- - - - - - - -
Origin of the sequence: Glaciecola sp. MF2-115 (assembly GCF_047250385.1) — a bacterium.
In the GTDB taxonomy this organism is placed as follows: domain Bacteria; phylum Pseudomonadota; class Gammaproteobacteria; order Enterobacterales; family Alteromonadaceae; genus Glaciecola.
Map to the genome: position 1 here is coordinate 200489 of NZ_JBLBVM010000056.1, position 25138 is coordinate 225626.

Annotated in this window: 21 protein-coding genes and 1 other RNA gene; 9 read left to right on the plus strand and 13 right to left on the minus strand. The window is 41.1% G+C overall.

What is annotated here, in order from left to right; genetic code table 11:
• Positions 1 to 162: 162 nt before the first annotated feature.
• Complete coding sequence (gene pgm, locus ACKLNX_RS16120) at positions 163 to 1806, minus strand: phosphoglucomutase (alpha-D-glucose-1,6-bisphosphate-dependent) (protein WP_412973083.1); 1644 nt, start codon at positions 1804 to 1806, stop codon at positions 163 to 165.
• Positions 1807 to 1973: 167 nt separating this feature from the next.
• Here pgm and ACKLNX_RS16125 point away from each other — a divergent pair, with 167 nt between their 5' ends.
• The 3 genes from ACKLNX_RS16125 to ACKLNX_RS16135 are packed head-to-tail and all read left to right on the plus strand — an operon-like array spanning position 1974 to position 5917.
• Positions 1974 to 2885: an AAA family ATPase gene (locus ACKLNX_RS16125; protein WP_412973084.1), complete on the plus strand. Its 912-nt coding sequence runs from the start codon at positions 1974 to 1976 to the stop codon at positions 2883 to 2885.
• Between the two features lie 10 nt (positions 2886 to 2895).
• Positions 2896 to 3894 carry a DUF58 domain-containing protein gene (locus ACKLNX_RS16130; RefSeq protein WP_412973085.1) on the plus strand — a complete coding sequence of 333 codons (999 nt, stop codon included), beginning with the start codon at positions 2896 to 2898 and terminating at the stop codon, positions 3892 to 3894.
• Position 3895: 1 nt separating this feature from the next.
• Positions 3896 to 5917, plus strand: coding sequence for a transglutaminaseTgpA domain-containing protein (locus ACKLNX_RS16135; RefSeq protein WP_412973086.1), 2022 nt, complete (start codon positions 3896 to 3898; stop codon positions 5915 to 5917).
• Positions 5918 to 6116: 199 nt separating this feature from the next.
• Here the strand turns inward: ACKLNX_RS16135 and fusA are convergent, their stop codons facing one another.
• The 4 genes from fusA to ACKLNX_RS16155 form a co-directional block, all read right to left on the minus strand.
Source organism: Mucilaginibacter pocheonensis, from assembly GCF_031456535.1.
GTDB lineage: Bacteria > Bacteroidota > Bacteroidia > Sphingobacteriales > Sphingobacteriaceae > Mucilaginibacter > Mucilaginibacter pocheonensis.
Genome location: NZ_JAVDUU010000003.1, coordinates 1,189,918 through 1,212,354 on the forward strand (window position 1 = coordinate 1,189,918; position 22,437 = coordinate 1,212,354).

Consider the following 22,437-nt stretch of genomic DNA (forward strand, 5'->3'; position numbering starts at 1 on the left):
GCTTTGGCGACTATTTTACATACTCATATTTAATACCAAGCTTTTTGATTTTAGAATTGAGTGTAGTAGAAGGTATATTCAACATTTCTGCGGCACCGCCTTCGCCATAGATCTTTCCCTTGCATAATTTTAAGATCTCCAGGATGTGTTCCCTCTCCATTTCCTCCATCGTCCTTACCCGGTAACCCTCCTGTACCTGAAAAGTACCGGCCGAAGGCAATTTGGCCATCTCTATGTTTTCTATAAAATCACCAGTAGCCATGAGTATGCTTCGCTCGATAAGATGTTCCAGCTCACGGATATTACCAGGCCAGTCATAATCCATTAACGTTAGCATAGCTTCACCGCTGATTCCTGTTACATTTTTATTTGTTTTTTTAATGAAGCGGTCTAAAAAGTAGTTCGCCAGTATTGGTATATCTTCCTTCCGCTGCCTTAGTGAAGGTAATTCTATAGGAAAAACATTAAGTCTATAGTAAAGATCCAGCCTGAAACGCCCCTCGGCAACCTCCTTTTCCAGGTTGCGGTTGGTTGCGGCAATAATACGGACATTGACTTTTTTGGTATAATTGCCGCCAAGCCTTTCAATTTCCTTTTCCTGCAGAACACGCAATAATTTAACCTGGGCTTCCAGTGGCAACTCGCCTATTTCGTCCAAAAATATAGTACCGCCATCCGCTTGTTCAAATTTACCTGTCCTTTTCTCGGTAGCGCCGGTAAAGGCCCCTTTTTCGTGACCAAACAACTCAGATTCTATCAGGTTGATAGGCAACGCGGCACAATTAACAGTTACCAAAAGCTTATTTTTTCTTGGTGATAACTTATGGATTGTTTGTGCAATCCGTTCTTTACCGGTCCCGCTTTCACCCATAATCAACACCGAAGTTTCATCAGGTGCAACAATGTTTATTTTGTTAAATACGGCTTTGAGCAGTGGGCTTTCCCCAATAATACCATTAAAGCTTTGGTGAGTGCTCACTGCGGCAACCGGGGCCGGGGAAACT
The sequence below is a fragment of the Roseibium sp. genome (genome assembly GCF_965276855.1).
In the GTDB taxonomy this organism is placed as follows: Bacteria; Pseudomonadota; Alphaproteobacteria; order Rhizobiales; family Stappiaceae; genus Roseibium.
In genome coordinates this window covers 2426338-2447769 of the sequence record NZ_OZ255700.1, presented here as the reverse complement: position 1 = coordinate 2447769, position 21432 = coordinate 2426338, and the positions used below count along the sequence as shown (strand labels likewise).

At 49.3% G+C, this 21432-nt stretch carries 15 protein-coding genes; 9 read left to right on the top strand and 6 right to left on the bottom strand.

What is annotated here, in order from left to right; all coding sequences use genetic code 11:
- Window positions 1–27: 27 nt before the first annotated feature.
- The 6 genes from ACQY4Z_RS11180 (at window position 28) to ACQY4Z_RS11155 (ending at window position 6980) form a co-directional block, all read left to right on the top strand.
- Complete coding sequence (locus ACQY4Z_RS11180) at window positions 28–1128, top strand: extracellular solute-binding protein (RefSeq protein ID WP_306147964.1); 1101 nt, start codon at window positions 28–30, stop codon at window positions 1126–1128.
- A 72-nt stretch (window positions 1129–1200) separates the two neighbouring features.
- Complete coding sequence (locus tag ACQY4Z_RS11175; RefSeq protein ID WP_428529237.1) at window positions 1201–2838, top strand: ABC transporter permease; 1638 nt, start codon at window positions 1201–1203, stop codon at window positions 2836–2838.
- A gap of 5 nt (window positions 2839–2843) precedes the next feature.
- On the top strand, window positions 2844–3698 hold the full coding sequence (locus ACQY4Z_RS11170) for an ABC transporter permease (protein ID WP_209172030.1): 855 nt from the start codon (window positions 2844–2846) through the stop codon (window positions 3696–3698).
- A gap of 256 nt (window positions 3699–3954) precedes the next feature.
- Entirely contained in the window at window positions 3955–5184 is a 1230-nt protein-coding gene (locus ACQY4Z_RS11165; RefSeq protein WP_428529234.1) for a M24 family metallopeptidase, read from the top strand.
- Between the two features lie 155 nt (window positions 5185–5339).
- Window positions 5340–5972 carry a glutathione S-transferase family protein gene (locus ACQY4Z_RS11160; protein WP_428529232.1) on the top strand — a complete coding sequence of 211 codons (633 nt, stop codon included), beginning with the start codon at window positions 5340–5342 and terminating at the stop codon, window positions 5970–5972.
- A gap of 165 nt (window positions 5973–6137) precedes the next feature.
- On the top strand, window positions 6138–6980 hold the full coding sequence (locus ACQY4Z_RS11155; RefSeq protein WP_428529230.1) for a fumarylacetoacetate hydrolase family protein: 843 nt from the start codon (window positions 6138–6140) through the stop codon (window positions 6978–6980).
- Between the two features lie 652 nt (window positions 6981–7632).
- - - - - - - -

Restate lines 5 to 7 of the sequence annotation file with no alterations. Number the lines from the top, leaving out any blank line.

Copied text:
What is annotated here, in order from left to right; genetic code table 11:
• Positions 1 to 162: 162 nt before the first annotated feature.
• Complete coding sequence (gene pgm, locus ACKLNX_RS16120) at positions 163 to 1806, minus strand: phosphoglucomutase (alpha-D-glucose-1,6-bisphosphate-dependent) (protein WP_412973083.1); 1644 nt, start codon at positions 1804 to 1806, stop codon at positions 163 to 165.